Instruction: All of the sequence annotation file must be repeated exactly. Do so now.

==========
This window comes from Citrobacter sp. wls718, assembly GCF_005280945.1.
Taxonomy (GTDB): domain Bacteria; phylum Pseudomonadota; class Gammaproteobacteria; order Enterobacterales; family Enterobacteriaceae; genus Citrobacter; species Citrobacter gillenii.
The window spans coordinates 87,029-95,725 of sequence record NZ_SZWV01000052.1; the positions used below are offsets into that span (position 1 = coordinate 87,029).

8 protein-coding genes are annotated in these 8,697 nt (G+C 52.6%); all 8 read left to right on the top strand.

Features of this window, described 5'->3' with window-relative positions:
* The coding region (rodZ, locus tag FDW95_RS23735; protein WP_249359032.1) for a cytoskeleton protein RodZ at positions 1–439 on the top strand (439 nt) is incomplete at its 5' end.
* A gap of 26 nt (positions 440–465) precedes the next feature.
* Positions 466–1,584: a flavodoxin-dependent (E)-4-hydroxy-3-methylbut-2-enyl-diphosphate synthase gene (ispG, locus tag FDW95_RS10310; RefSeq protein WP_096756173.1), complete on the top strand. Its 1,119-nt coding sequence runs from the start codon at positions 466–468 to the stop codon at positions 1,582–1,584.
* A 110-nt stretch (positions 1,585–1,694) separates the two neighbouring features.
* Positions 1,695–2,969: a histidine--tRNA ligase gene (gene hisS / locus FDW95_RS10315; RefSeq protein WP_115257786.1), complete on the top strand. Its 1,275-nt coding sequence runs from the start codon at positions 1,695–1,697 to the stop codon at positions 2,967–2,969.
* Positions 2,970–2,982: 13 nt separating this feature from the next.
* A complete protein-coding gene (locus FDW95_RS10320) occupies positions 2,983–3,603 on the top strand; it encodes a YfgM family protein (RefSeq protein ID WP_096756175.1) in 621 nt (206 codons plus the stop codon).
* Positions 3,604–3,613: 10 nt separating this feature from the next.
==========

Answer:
This window comes from Citrobacter sp. wls718, assembly GCF_005280945.1.
Taxonomy (GTDB): domain Bacteria; phylum Pseudomonadota; class Gammaproteobacteria; order Enterobacterales; family Enterobacteriaceae; genus Citrobacter; species Citrobacter gillenii.
The window spans coordinates 87,029-95,725 of sequence record NZ_SZWV01000052.1; the positions used below are offsets into that span (position 1 = coordinate 87,029).

8 protein-coding genes are annotated in these 8,697 nt (G+C 52.6%); all 8 read left to right on the top strand.

Features of this window, described 5'->3' with window-relative positions:
* The coding region (rodZ, locus tag FDW95_RS23735; protein WP_249359032.1) for a cytoskeleton protein RodZ at positions 1–439 on the top strand (439 nt) is incomplete at its 5' end.
* A gap of 26 nt (positions 440–465) precedes the next feature.
* Positions 466–1,584: a flavodoxin-dependent (E)-4-hydroxy-3-methylbut-2-enyl-diphosphate synthase gene (ispG, locus tag FDW95_RS10310; RefSeq protein WP_096756173.1), complete on the top strand. Its 1,119-nt coding sequence runs from the start codon at positions 466–468 to the stop codon at positions 1,582–1,584.
* A 110-nt stretch (positions 1,585–1,694) separates the two neighbouring features.
* Positions 1,695–2,969: a histidine--tRNA ligase gene (gene hisS / locus FDW95_RS10315; RefSeq protein WP_115257786.1), complete on the top strand. Its 1,275-nt coding sequence runs from the start codon at positions 1,695–1,697 to the stop codon at positions 2,967–2,969.
* Positions 2,970–2,982: 13 nt separating this feature from the next.
* A complete protein-coding gene (locus FDW95_RS10320) occupies positions 2,983–3,603 on the top strand; it encodes a YfgM family protein (RefSeq protein ID WP_096756175.1) in 621 nt (206 codons plus the stop codon).
* Positions 3,604–3,613: 10 nt separating this feature from the next.